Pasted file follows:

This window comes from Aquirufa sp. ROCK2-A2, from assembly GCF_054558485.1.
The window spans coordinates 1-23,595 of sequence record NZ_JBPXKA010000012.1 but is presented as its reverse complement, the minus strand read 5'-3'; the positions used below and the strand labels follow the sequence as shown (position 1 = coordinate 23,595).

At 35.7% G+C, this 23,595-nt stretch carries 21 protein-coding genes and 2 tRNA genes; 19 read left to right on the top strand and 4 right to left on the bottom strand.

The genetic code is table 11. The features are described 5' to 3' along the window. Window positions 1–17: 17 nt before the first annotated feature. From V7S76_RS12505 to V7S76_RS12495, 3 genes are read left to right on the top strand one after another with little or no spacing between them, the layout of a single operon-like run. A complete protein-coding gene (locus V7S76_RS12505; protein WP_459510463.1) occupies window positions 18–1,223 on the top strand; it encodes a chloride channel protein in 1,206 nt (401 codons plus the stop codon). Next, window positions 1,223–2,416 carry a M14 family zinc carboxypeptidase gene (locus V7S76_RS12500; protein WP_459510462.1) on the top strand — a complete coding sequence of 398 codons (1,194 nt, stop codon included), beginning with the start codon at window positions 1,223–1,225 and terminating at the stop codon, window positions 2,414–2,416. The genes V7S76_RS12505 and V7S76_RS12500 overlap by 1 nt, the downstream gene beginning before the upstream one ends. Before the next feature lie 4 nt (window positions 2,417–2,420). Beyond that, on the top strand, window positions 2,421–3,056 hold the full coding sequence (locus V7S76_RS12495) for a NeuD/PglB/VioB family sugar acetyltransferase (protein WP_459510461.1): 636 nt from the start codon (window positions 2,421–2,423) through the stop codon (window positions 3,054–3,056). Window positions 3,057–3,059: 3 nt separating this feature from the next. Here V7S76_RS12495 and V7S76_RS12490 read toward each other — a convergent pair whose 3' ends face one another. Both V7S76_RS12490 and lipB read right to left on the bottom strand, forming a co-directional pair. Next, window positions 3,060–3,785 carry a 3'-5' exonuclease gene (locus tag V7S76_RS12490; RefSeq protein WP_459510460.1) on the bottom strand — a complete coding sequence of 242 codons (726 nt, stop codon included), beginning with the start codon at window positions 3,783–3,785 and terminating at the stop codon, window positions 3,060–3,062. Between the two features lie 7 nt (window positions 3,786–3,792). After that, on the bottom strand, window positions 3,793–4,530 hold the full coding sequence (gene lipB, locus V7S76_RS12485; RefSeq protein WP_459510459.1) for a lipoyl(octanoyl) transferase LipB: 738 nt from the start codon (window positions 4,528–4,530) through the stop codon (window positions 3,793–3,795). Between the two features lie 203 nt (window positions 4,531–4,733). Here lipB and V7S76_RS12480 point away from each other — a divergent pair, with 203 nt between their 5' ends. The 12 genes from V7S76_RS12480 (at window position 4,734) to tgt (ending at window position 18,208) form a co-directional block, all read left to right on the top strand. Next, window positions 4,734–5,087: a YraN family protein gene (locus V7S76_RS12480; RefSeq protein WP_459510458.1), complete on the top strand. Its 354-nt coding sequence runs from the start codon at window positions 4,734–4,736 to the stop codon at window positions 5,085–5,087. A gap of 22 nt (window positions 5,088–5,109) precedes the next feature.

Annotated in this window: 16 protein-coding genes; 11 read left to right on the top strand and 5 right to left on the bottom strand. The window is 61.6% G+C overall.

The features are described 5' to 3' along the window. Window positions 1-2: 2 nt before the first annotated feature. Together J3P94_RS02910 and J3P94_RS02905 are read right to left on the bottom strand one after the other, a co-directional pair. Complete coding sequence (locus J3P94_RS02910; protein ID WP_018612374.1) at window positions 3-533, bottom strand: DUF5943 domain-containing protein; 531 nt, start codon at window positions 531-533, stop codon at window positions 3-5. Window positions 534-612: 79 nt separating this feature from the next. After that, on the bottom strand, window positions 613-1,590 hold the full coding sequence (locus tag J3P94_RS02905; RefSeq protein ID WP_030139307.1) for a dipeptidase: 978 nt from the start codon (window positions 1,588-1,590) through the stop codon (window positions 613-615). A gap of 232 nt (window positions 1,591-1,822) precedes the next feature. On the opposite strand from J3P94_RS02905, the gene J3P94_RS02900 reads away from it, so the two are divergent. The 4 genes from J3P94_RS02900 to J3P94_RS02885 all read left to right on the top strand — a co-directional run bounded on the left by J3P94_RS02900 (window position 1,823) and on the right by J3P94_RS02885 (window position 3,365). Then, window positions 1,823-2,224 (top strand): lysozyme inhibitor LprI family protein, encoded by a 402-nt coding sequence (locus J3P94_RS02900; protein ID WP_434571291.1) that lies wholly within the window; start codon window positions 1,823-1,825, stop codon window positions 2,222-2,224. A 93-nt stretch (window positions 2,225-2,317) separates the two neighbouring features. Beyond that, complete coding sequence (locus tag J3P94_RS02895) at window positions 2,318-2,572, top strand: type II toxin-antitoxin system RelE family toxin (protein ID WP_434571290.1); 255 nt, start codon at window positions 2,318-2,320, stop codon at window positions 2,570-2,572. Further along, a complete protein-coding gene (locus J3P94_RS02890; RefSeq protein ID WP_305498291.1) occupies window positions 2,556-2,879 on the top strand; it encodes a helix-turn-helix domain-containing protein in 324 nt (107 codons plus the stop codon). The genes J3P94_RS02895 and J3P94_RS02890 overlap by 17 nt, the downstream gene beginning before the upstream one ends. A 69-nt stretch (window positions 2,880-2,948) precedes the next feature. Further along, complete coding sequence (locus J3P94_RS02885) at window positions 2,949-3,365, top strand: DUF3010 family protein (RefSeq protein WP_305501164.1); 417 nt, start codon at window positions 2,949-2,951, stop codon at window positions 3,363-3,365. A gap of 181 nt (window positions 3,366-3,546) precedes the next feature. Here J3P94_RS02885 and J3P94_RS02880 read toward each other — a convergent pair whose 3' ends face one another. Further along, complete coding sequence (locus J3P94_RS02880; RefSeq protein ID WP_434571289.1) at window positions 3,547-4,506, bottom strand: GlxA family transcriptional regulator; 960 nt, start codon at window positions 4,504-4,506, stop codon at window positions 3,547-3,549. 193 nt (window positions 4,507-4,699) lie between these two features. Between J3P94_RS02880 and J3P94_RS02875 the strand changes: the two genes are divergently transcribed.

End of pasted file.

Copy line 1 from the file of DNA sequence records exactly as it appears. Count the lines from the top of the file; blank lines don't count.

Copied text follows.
This window comes from Aquirufa sp. ROCK2-A2, from assembly GCF_054558485.1.